You mentioned The Law Is A Tortoise I would recommend to all readers to read his article on Charles Dickens, called Dickens’ Land and he had written this when he was just 18 years old. The remarkable love for literature and the way he covers the entire aspect of Charles Dickens, his entire life and his novels. It is a beautiful piece. So, what we did was, we said look these are all writings of a 17-year-old or an 18-year-old or a 20-year-old boy. We finally selected the few which basically reflected his love for literature, his opposition to prohibition in those days, his very serious concern with the law and a large number of articles which we left out were written between 1939 and 1945. Most of them deal with his opposition to Nazi Germany and the violation of human rights and the treatment of the Jews. It is remarkable how much he wrote about that, but they could not be included due to space constraints. So, we omitted that.
His writings were very prolific and most of those newspapers or periodicals are no more. We went to the Tata Archives and all his writings are preserved in 73 boxes. We chose 20-25 important letters which he wrote to people. I find that he was a very prolific letter writer. He would write letters to various people on different topics. If he found that a particular law was not proper, he immediately wrote to Madhu Dandavate, he wrote to Gujral, he wrote to Manmohan Singh and said this is not correct, please do something about it. So, that is one lesson which we all can learn as citizens. Not just to complain and keep quiet but make ourselves heard right to the concerned people. Surprisingly, most of them replied to him immediately. So, it was a wonderful experience going through his old letters and his articles. I hope you enjoyed reading all of them.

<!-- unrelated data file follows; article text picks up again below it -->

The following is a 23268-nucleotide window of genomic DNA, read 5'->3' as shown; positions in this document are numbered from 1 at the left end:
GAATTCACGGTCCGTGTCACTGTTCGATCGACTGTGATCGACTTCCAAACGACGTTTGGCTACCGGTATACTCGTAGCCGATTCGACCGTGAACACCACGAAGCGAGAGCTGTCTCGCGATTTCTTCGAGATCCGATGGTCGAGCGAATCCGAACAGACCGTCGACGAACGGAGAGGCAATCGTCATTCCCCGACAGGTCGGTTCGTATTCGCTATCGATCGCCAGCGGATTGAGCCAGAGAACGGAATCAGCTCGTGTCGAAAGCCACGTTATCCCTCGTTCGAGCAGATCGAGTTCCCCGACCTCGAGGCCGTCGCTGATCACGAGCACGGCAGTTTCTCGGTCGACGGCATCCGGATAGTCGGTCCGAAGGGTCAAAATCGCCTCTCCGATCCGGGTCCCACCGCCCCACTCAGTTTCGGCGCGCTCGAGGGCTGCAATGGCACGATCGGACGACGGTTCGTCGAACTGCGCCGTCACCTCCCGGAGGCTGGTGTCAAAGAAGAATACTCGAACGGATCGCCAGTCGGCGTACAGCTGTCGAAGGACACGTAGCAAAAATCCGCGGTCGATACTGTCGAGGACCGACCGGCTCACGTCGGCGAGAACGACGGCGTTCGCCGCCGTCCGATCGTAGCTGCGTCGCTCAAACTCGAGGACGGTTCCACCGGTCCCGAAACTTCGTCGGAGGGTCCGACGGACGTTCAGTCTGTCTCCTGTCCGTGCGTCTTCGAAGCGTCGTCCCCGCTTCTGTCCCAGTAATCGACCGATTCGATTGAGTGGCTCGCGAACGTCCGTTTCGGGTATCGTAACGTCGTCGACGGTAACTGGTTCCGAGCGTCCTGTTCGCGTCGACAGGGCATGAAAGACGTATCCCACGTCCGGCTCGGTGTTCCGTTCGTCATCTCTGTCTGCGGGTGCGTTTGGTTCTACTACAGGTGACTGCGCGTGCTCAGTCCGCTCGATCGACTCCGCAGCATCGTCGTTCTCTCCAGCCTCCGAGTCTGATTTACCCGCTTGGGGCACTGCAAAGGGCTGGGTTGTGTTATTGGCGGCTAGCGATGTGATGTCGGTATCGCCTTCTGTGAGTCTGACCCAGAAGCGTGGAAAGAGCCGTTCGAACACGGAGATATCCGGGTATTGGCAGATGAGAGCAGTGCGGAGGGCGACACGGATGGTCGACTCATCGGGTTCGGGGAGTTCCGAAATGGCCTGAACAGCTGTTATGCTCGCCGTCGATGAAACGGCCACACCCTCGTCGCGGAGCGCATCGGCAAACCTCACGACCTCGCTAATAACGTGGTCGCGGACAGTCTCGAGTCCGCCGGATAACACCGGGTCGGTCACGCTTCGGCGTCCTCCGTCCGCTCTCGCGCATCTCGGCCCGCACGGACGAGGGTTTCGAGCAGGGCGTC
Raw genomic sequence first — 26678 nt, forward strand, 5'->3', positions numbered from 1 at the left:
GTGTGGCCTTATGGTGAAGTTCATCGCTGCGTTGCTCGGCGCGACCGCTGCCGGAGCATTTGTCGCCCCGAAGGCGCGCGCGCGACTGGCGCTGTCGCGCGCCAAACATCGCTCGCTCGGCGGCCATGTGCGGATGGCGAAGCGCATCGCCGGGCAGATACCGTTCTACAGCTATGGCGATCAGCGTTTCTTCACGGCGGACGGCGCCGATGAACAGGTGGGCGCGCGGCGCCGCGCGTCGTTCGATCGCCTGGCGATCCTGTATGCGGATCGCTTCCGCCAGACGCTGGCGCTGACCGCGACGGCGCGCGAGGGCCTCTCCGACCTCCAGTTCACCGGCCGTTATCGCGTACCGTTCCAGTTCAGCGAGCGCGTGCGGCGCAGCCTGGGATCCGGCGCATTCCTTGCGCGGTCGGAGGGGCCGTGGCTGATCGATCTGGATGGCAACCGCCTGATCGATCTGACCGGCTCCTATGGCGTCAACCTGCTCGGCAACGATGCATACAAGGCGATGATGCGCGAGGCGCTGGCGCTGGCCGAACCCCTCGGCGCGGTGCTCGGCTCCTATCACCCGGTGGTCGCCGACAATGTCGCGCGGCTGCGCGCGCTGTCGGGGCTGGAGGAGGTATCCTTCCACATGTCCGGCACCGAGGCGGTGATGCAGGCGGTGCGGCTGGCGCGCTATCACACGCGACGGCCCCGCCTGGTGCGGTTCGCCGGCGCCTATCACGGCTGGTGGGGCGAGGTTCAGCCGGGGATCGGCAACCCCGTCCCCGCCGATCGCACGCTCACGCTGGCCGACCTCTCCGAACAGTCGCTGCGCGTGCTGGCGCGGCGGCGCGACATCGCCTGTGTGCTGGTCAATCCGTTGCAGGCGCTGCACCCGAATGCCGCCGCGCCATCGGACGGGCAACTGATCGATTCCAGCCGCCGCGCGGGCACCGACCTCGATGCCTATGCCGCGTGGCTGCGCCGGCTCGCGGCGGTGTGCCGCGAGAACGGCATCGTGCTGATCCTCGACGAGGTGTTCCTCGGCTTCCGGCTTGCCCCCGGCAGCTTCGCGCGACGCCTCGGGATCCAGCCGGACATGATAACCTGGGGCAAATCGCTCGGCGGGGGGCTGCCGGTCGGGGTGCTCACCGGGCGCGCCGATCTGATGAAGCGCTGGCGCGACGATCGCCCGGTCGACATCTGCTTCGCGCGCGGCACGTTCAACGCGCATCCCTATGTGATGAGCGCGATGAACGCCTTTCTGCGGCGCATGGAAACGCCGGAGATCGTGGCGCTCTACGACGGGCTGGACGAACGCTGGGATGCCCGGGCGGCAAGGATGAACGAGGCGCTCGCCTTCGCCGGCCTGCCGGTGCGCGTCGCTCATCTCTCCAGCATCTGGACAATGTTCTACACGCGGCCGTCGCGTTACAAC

I did. I want to end with the correspondences you have included in the book. One stayed with me most. His letter to Soli Sorabjee when Mr. Sorabjee was appointed Attorney General. Palkhivala says in the letter that “the greatest glory of the attorney general is not to win cases for the government but to ensure that justice is done to the people”. That spirit that Mr. Palkhivala articulated in that letter about officers of the court, the legal system itself, that spirit seems to need a desperate rejuvenation in India?
Arvind Datar: Absolutely and I think he quotes a plaque in the U.S. Supreme Court which says the U.S. wins when justice is done. It’s not about winning the cases but making sure that justice is done to citizens. You are absolutely right. In fact, in many of his articles, you find an extensive quotation of poetry. He must have loved poetry a lot because he quotes poems almost at the drop of a hat everywhere.